The Arctic-Minnesota connection

Now that spring has finally arrived (knock on wood), is it safe to talk about what just happened and what it means for our water future in the upper Midwest?

You’ve all probably noticed we have been getting stuck in persistent weather patterns. Our cities are already thinking about how that impacts them and some are redesigning their water infrastructure to handle bigger snowstorms, melt events, and rains.

Why is this happening now in a time of global temperature rise? Dr. Jennifer Francis of the Rutgers Department of Marine and Coastal Sciences has been researching connections between rapid Arctic warming and weather patterns in mid-latitudes ever since she took a sailing trip to the north and was alarmed by what she saw.

She is our next guest in the Moos Family Speaker Series and will be presenting her work on Wednesday, May 9 at the St. Paul Student Center.

NASA satellite records show Arctic Sea ice shrinking for the past 40 years.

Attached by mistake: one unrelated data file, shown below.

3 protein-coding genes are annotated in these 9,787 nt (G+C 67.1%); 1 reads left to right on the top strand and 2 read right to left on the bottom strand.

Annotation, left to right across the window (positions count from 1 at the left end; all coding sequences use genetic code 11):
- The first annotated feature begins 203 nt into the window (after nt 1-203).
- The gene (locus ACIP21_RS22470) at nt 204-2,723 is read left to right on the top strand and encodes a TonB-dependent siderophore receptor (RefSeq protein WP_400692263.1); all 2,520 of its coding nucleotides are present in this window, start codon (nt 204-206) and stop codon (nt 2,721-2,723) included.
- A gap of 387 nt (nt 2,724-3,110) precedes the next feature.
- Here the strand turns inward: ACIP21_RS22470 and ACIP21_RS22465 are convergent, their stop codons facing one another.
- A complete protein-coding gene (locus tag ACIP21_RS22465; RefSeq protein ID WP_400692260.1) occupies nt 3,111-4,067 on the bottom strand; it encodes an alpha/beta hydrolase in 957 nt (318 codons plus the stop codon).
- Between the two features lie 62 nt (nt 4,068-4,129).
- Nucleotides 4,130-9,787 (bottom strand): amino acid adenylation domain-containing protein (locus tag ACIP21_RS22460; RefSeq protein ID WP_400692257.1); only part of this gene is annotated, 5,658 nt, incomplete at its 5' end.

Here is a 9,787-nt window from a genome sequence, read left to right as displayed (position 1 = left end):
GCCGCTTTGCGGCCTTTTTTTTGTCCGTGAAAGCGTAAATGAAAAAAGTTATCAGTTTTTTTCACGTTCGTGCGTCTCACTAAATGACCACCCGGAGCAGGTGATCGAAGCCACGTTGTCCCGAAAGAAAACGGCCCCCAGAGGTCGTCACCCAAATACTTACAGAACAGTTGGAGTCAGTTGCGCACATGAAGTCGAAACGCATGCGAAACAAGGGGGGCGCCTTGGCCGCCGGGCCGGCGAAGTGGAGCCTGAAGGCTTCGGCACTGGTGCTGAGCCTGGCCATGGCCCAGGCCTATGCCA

Map on left shows average concentration of Arctic sea ice on March 17, 2018, when it reached the annual maximum. Ice cover was the second lowest maximum on record. Chart on right shows Arctic sea ice extent in every March since 1979.
The number of ships crossing the Arctic between 2009 and 2016.


The impacts are not limited to polar bears, plankton, and far-away people. And we can’t just put a positive spin on it and say that the disappearing ice is making it possible for ships to take a short cut across the pole.

Come and hear Dr. Francis explain the connections that link a warming Arctic to the persistent weather regimes we are experiencing in the mid-latitudes. Reception is at 5:30 p.m., lecture at 7:00 p.m. Event is free (thanks to supporters Barr Engineering, the Consulate General of Canada in Minneapolis, and the Shingle Creek and West Mississippi Watershed Management Commissions) but register to save your seat. We expect a full house! (Learn more and register.)

— Carrie Jennings, research and policy director